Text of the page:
The last work by Egge is a biggie: the first piano sonata, Op 4.  Once again the folk element pervades, and once again the music is tastily modern.  The work is based on the Draumkvædet, or a folk tale about a lengthy dream that leads a young lad through heaven and hell and such forth.  The opening Grave is thus dark and brooding and boasts potent, thundering bass at times.  The Allegro moderato seems perhaps more Allegro than moderato, what with its flowing cascades of notes, delivered both smoothly and with a sense of urgency.  The Adagio ma non troppo is a bit slower, though hardly truly slow, and possesses a somewhat sharp edge to the sound, and discordant rhythms aplenty.  The music remains dark and assumes a ruminative tone to boot.  And that’s just in the opening couple minutes, because after that, at just after 2’, the music becomes fiery and stinging for a brief while.  It settles back down, though it remains just a bit unsettled.  The third movement is labeled Scherzo infernale, and it sounds rather like Grieg-meets-(diabolical) Liszt.  It’s beefy and bold and driven, if not quite up to the same dizzying level as Liszt’s most over-the-top concoctions.  (Some may say that’s a good thing.)  The concluding Allegro in halling is more upbeat – almost celebratory – as it seems as though the imaginary protaganist is emerging from the long, intense, frightful dream in overjoyed fashion.  The music and playing have an effortless, slipstream quality to them, and ends the work in a most satisfying manner.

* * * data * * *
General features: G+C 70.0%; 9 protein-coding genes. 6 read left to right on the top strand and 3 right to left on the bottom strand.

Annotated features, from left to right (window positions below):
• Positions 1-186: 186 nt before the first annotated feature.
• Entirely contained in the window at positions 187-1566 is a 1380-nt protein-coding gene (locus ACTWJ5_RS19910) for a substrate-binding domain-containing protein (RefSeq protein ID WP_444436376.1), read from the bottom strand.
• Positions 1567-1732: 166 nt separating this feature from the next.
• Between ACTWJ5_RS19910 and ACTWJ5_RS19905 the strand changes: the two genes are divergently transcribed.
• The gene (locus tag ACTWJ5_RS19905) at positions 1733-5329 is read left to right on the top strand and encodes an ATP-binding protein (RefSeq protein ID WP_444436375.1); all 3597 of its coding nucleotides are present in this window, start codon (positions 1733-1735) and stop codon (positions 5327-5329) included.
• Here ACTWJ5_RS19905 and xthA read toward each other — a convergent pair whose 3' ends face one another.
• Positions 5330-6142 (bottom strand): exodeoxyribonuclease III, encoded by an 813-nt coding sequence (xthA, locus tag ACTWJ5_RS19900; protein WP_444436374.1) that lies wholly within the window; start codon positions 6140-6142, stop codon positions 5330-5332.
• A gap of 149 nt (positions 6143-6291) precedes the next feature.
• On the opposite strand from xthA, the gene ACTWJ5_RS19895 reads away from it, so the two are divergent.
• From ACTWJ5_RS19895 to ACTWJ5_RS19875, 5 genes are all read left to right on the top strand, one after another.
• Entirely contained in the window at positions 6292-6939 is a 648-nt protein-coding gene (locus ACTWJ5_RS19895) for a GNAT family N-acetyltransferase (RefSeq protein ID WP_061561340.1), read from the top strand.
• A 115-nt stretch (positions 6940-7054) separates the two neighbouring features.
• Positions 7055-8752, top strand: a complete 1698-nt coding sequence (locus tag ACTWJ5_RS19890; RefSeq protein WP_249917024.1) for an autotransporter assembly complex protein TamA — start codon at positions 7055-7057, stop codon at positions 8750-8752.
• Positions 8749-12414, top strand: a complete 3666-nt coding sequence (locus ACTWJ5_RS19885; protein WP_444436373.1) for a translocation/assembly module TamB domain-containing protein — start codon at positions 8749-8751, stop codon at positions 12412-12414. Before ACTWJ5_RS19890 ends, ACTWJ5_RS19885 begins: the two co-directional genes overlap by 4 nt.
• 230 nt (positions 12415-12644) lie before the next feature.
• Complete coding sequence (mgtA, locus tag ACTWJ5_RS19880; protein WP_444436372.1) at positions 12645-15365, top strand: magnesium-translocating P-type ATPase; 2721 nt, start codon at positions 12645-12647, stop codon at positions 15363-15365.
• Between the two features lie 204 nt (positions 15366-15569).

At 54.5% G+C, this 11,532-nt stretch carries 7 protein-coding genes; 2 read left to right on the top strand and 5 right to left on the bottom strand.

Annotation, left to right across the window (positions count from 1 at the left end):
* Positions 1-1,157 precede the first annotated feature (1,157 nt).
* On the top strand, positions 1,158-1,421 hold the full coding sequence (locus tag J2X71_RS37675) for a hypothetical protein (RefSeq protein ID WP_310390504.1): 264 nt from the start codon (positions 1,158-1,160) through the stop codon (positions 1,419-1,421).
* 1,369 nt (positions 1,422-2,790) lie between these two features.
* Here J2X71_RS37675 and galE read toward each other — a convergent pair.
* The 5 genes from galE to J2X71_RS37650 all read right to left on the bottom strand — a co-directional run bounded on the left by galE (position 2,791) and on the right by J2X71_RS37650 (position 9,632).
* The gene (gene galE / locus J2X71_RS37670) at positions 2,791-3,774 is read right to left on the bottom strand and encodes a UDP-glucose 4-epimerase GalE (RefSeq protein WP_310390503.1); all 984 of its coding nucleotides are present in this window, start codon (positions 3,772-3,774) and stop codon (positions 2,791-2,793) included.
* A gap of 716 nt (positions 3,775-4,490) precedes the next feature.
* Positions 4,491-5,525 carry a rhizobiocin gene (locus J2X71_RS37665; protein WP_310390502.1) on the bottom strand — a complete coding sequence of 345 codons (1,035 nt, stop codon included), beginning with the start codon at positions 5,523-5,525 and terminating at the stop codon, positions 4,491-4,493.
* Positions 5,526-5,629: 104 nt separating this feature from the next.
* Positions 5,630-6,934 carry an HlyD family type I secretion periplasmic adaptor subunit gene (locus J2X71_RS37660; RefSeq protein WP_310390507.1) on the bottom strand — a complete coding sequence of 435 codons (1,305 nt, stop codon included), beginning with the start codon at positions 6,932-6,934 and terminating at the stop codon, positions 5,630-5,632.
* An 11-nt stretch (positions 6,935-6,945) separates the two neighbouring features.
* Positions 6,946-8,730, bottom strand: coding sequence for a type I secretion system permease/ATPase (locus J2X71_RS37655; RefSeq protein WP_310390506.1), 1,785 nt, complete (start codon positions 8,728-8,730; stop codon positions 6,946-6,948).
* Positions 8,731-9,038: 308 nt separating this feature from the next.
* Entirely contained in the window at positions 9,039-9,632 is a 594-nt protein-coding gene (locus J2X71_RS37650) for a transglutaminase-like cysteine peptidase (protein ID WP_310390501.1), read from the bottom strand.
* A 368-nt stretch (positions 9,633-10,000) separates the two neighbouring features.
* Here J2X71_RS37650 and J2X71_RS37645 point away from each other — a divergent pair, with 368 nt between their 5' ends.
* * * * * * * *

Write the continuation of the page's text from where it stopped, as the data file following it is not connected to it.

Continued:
The disc winds down with three miniatures by three different composers.  Sverre Bergh’s Norwegian Dance Number 2, Gamel-Holin is another folk-based work, and it sounds unfailingly lovely, delicate, and light.  Alf Hurum’s Aquarelles, Op 5/2 is a vigorous little work, with a really vibrant middle.  The final work on the disc is Geirr Tveitt’s Brudlaups-Klokker, or Wedding Bells, which was written on the afternoon of a colleague’s daughter’s wedding as a wedding present.  For something written on the spot, it actually sounds quite lovely.  It’s sweet, wistful, gently melodic, and most beautiful.  A fine present indeed!